Three Up, Three Down: Cleveland Indians, Week Two

Nino Colla@TheTribeDailySenior Writer IApril 13, 2008

It was a very bland week for the Tribe and their struggling club.

It wasn't pretty to watch, as the Angels' Torii Hunter crushed them late in Monday's game. It set the tone for the whole week.

While Travis Hafner came back the next night and delivered a win, the Indians had dropped three straight before a finale against Oakland.

There were some bright spots though, as Cliff Lee saved the Indians from another Oakland sweep.

First Up: Jhonny Peralta

Jhonny Peralta had to bat in the three hole last week with Victor Martinez out.

Now he is back in his comfort zone with no pressure on him to get the job done.

Just how he likes it. Better yet, just how I like it.

Jhonny went off this week, homering in three straight games.

After a sluggish first week without any runs batted in, Jhonny knocked in five this week.

Peralta is a silent key for the Indians if they want to be successful offensively. He was a big reason for their postseason success last year, delivering clutch hits and important home runs.

Second Up: Travis Hafner

Travis Hafner isn't hitting for a high average, but he is making his hits count and he is making good contact. That's something he didn't do last year for awhile.

The man they call Pronk has knocked in four runs this week: two in Sunday's game against Oakland in the third inning. and two on Tuesday night off Justin Speier.

After being rocked in the bottom of the ninth the previous night, the Tribe battled back and Hafner was the hero. He hit a two-run jack in the top of the ninth to save Jake Westbrook's bacon.

There really isn't that much of a difference between this week and last for Hafner, except for the strikeouts.

Both weeks now he's had six hits, but compared to last week his strikeout total has significantly lowered.

Last week he struck out nine times, for five games in a row. This week, he only whiffed three times.

As long as Travis isn't striking out a lot, the offense should be doing fine.

Third Up: Cliff Lee

Talk about dominant! Cliff Lee was that on Sunday against Oakland.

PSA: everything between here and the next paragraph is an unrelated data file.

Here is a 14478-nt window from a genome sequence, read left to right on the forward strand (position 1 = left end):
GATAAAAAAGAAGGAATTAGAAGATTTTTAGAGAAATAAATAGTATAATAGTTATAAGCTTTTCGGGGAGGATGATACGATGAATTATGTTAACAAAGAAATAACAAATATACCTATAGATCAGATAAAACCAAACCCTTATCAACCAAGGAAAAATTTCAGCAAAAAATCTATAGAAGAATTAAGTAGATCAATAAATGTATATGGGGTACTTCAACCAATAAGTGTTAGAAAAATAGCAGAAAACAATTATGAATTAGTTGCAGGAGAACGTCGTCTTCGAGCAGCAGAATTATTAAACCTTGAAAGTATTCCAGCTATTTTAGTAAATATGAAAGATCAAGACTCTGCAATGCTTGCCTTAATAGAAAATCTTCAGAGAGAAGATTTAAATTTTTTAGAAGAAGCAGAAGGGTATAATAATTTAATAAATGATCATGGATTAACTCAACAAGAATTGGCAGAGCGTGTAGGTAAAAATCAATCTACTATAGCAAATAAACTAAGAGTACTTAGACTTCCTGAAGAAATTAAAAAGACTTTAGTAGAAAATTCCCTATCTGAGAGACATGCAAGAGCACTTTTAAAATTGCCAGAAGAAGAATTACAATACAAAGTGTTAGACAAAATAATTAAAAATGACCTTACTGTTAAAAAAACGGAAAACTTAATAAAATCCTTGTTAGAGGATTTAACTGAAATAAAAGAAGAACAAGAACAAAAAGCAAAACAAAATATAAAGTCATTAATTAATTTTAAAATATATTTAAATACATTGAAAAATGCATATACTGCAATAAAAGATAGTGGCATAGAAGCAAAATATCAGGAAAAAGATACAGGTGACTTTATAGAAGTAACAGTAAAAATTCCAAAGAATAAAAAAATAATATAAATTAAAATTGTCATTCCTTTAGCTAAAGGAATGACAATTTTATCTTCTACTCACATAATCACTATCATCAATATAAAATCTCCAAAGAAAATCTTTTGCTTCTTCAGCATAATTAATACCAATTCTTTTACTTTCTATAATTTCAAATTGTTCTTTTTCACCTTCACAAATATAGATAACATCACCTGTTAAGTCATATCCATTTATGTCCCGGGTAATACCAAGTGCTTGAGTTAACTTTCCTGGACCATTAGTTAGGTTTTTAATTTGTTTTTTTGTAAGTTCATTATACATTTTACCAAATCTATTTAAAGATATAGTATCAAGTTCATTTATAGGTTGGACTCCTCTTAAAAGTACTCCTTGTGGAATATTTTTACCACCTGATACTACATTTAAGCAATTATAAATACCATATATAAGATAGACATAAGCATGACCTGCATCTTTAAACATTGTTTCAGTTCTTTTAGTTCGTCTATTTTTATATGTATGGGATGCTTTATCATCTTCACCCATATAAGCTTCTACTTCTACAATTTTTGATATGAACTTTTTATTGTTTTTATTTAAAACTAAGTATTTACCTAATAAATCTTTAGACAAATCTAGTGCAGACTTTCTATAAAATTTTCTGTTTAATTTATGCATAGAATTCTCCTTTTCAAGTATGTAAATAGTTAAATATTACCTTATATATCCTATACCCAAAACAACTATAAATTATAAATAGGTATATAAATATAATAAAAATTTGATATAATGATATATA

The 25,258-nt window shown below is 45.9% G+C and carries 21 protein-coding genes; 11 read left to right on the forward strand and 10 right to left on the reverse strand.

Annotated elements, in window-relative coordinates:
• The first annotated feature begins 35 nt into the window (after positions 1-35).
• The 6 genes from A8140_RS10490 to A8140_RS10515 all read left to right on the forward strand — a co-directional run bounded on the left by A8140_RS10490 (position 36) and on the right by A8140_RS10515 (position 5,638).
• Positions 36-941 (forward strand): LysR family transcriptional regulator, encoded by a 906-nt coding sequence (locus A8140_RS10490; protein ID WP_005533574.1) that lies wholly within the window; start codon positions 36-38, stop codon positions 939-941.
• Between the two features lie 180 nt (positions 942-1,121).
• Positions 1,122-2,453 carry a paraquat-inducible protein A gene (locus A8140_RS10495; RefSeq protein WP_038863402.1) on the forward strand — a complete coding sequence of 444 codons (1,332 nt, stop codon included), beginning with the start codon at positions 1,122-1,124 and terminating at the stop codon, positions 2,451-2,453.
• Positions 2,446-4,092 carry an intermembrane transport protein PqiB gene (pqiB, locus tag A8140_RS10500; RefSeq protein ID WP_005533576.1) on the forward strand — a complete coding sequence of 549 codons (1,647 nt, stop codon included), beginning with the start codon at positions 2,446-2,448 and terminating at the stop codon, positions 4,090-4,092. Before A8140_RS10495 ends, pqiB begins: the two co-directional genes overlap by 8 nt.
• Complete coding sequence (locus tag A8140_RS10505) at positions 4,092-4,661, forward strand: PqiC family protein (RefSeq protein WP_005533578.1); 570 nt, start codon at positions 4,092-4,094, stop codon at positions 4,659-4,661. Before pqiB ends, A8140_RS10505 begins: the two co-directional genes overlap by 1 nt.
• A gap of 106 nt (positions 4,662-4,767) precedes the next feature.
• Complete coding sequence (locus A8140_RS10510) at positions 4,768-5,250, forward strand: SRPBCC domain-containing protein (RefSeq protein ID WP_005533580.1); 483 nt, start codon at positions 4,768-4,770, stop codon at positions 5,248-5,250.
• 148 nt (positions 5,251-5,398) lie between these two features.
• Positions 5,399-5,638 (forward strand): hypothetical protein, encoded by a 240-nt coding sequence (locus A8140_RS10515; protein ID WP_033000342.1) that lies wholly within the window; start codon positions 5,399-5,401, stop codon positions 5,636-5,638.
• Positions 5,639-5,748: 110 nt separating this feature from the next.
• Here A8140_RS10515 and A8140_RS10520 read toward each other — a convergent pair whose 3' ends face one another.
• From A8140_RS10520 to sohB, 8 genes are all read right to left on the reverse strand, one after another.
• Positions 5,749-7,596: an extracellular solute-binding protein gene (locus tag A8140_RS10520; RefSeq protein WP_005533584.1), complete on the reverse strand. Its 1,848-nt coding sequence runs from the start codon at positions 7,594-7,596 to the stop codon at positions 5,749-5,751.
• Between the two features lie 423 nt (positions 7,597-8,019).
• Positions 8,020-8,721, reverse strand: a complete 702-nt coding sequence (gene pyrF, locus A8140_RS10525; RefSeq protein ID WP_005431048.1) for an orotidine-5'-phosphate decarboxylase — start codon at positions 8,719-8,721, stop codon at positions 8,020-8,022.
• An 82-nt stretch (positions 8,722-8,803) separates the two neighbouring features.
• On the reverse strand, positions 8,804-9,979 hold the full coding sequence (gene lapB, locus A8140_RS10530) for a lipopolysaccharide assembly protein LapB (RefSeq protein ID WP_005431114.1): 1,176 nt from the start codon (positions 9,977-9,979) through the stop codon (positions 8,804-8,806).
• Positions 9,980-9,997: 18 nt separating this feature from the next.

In his second start of the year, and for the second straight Sunday facing the Athletics, Cliff Lee threw a gem of a ball game.

Both his games have stopped three-game slides and prevented sweeps.

That is a stopper.

While he is the Indians' fifth starter, he hasn't been pitching like it. He's been pitching above it.

Last week, he shut them out for 6.2 innings. This time around, he held them to one run off only two hits in eight strong innings.

He struck out eight Athletics' hitters and retired 14 straight before being removed after a long half-inning from the Indians' offense.

If Cliff Lee can keep this team afloat until their big ace gets back on track, he will be an important piece to this team's success.

After an injury-riddled year filled with emotion from getting sent down, Lee has bounced back in a big way.

First Down: Franklin Gutierrez

After starting off the year 3-for-3, Gutierrez has three hits in his last 28 at-bats.

Also, he missed a few games with a small bug.

The last two games have been better, as he is finding his swing again and getting hits, but since having a stellar opening day, Gutierrez has struggled.

He has also struck out 10 times and drawn only two walks.

Second Down: C.C. Sabathia

For a second straight week, C.C. Sabathia is down.

Sabathia got rocked in his Friday start against the A's, surrendering nine runs off 12 hits and two walks.

The reigning Cy Young winner of the American League has gotten off to a rocky start, walking nine batters after only walking 37 the entire year in 2007.

Sabathia must turn it around and start keeping his team in games. Even when he doesn't have his best stuff, Sabathia manages to minimize the damage, but early this year he simply does not have his control.

Third Down: Paul Byrd

If there is anyone worse than C.C. Sabathia on this young season, it has to be Paul Byrd.

Byrd was rocked in this week's start against the Angels.

Byrd went three innings, giving up six runs off three homers, including a Mike Napoli grand slam.

He only threw 43 pitches before he had to make an early exit; his control has been just as bad as Sabathia's.

Byrd will get a chance on Tuesday to redeem himself, but if his control issues continue, he might not be useful.

A guy who doesn't throw hard needs to control his pitches, and right now he just isn't hitting his spots.


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